Let’s Have Fun Identifying Our Ideal Client

It’s difficult to really “know” your ideal client. Trial and error becomes your friend. If that ‘trial and error’ statement hit home with you, then I’m talking to YOU. When we start a business later in life (40+), so many of these concepts can be foreign to us.

I know.

I started mine at 50…


When we jumped headfirst into our business, we never realized just how many details would be waiting for us. That’s ok, no one else in our shoes did either. That’s why you’re here reading this blog. You’re trying to find the answer to the questions you didn’t even know you needed to ask……

I know how hard this is. Every time you turn around, there’s something else you have to learn. Just when I thought I had a handle on this whole ‘being an entrepreneur thing’, something else made me think I had no idea what I was doing.

When you come to the realization that “you don’t know, what you don’t know”, it can be a little frightening. Never fear. There’s always a way to find the answer. It took bravery and courage to make this big step into business ownership. You’re much tougher than you give yourself credit.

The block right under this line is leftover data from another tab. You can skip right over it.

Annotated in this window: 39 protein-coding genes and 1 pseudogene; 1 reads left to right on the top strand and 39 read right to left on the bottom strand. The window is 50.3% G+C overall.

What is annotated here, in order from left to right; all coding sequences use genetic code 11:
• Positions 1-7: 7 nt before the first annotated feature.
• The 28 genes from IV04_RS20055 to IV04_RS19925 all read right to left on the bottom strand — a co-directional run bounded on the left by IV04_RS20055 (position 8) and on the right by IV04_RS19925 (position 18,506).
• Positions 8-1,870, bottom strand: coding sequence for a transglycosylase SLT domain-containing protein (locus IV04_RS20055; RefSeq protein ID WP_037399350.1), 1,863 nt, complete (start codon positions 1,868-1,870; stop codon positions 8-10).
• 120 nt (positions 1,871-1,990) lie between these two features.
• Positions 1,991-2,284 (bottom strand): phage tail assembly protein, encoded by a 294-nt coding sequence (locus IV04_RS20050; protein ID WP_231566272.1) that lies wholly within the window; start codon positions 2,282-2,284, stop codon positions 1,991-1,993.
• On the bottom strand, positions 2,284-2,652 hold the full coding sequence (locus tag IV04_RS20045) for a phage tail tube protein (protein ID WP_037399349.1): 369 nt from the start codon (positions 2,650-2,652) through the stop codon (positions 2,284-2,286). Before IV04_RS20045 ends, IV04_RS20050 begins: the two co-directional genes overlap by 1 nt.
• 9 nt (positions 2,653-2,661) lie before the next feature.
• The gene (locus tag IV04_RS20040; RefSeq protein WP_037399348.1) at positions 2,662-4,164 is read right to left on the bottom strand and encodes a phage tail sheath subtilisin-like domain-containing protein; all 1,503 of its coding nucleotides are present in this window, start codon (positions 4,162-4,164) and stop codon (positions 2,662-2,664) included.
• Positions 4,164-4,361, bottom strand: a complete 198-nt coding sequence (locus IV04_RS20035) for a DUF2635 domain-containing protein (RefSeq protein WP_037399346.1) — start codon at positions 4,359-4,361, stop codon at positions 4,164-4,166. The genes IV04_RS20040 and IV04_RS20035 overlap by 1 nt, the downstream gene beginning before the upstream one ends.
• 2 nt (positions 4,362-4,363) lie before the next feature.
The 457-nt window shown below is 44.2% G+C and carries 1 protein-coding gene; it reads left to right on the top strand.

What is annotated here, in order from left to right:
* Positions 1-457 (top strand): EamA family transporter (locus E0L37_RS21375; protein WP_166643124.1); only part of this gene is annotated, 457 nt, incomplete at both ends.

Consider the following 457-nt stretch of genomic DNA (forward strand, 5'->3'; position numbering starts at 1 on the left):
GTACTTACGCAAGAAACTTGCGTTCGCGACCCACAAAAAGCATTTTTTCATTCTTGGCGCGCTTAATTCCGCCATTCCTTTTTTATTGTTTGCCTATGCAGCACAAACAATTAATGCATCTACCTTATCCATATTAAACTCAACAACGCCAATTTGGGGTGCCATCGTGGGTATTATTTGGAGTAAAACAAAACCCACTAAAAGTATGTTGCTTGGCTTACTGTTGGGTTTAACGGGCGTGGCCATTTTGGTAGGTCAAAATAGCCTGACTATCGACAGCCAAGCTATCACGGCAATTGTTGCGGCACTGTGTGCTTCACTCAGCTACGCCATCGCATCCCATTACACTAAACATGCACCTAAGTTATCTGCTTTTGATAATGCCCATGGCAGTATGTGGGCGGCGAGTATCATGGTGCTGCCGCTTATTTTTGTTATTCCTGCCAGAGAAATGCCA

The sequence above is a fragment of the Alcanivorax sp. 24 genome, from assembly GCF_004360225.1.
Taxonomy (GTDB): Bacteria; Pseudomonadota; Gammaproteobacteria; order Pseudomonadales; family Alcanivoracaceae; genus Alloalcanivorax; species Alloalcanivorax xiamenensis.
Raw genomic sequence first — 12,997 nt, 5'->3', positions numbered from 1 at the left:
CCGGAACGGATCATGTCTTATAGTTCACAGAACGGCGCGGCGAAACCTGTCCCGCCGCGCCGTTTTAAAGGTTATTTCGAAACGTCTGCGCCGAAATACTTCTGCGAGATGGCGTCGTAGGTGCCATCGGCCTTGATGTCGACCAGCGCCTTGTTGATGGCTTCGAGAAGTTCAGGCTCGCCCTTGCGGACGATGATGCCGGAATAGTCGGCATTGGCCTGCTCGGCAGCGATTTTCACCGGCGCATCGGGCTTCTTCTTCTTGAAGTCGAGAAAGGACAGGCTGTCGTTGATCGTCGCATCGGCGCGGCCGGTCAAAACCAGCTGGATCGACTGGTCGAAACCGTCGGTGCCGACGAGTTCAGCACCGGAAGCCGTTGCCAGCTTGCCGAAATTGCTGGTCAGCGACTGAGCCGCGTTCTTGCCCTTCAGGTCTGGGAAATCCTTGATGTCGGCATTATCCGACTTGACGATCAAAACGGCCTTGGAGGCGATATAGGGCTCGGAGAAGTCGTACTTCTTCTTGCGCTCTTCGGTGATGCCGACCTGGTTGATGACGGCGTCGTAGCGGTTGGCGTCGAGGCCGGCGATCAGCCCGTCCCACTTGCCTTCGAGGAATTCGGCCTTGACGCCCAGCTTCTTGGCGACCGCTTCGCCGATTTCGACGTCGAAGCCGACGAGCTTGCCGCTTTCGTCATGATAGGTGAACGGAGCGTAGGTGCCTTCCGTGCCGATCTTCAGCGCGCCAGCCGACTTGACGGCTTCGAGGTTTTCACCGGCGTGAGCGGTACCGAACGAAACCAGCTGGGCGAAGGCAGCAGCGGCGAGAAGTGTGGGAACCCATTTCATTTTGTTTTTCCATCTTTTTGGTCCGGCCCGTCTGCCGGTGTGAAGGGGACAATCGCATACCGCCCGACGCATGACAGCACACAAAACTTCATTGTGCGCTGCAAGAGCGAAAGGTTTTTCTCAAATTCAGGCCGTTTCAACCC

So, back to the whole idea of identifying your ideal client……

• The question is; do you automatically know?
• The answer is; Nope, you don’t.

The ideal client process is … a process.

It’s one part full geek mode (think spreadsheets) where you keep track of your data and see who’s interested and who’s buying. Then it’s one part ‘process’, which is a little more intentional and calculated (and my favorite of the two). Both methods are important, necessary and a little daunting.

I’ve harnessed a fun way (because I think everything we do should have a fun element) and would love to help you. Join my Ideal Client Workshops on April 4th from 2-5pm. Here’s the link to sign up.

If you prefer more one-to-one attention, I can do that too. Feel free to call or text at 918-850-3736. Email:

PS: Just so you don’t feel like you’re 40+ years old and alone in this endeavor, take a look at this Harvard Business Review study.

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